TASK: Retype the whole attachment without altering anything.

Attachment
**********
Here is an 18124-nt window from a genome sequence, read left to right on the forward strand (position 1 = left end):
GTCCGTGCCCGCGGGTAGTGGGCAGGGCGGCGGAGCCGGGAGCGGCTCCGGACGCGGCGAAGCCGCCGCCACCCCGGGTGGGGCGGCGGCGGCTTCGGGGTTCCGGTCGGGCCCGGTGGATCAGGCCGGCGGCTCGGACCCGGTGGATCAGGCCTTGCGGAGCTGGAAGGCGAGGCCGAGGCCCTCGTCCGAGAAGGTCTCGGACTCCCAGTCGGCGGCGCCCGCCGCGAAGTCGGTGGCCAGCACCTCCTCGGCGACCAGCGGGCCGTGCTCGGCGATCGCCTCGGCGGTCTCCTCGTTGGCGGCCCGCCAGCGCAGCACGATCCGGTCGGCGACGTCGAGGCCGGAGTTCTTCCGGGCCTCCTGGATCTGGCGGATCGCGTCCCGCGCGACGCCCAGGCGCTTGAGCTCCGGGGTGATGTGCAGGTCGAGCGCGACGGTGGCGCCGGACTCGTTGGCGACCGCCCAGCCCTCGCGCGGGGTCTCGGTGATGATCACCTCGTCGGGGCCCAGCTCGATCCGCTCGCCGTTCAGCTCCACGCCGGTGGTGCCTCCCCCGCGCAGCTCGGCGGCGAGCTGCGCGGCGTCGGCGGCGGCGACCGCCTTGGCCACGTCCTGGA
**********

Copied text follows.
Here is an 18124-nt window from a genome sequence, read left to right on the forward strand (position 1 = left end):
GTCCGTGCCCGCGGGTAGTGGGCAGGGCGGCGGAGCCGGGAGCGGCTCCGGACGCGGCGAAGCCGCCGCCACCCCGGGTGGGGCGGCGGCGGCTTCGGGGTTCCGGTCGGGCCCGGTGGATCAGGCCGGCGGCTCGGACCCGGTGGATCAGGCCTTGCGGAGCTGGAAGGCGAGGCCGAGGCCCTCGTCCGAGAAGGTCTCGGACTCCCAGTCGGCGGCGCCCGCCGCGAAGTCGGTGGCCAGCACCTCCTCGGCGACCAGCGGGCCGTGCTCGGCGATCGCCTCGGCGGTCTCCTCGTTGGCGGCCCGCCAGCGCAGCACGATCCGGTCGGCGACGTCGAGGCCGGAGTTCTTCCGGGCCTCCTGGATCTGGCGGATCGCGTCCCGCGCGACGCCCAGGCGCTTGAGCTCCGGGGTGATGTGCAGGTCGAGCGCGACGGTGGCGCCGGACTCGTTGGCGACCGCCCAGCCCTCGCGCGGGGTCTCGGTGATGATCACCTCGTCGGGGCCCAGCTCGATCCGCTCGCCGTTCAGCTCCACGCCGGTGGTGCCTCCCCCGCGCAGCTCGGCGGCGAGCTGCGCGGCGTCGGCGGCGGCGACCGCCTTGGCCACGTCCTGGA